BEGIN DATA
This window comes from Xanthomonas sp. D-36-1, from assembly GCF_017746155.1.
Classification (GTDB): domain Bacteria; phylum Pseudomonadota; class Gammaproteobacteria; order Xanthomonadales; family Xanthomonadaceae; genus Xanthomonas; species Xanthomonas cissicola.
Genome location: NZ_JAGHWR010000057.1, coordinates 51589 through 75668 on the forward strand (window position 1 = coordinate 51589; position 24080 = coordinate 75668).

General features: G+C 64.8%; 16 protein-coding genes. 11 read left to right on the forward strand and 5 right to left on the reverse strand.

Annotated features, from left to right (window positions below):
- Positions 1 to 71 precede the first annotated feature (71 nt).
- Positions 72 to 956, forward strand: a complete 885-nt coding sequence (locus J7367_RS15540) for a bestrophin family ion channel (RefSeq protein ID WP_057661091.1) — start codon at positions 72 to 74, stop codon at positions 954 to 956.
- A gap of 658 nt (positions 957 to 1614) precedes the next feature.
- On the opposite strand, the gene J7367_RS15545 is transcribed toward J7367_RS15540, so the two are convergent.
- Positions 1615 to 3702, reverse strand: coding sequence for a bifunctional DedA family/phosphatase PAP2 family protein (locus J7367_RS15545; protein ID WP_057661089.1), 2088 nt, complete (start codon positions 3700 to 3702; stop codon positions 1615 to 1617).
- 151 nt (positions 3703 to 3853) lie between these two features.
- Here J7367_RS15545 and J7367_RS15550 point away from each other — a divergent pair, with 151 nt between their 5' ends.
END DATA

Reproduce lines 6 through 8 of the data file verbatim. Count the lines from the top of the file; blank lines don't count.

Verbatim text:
- Positions 1 to 71 precede the first annotated feature (71 nt).
- Positions 72 to 956, forward strand: a complete 885-nt coding sequence (locus J7367_RS15540) for a bestrophin family ion channel (RefSeq protein ID WP_057661091.1) — start codon at positions 72 to 74, stop codon at positions 954 to 956.
- A gap of 658 nt (positions 957 to 1614) precedes the next feature.